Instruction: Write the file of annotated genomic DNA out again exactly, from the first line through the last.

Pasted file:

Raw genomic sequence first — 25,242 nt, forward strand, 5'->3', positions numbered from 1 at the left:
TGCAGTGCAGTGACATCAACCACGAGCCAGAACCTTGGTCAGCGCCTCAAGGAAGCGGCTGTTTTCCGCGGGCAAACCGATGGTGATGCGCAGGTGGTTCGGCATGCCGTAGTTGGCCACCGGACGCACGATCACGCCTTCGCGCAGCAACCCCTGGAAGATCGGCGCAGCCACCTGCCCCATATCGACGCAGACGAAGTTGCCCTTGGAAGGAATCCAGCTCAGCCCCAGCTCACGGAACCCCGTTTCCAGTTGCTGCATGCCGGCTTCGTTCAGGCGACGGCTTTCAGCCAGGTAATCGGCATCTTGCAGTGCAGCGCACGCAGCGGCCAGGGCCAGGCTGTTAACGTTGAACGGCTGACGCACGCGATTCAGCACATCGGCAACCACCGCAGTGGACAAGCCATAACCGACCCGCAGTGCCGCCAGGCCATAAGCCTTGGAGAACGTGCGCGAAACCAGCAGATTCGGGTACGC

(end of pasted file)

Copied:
Raw genomic sequence first — 25,242 nt, forward strand, 5'->3', positions numbered from 1 at the left:
TGCAGTGCAGTGACATCAACCACGAGCCAGAACCTTGGTCAGCGCCTCAAGGAAGCGGCTGTTTTCCGCGGGCAAACCGATGGTGATGCGCAGGTGGTTCGGCATGCCGTAGTTGGCCACCGGACGCACGATCACGCCTTCGCGCAGCAACCCCTGGAAGATCGGCGCAGCCACCTGCCCCATATCGACGCAGACGAAGTTGCCCTTGGAAGGAATCCAGCTCAGCCCCAGCTCACGGAACCCCGTTTCCAGTTGCTGCATGCCGGCTTCGTTCAGGCGACGGCTTTCAGCCAGGTAATCGGCATCTTGCAGTGCAGCGCACGCAGCGGCCAGGGCCAGGCTGTTAACGTTGAACGGCTGACGCACGCGATTCAGCACATCGGCAACCACCGCAGTGGACAAGCCATAACCGACCCGCAGTGCCGCCAGGCCATAAGCCTTGGAGAACGTGCGCGAAACCAGCAGATTCGGGTACGC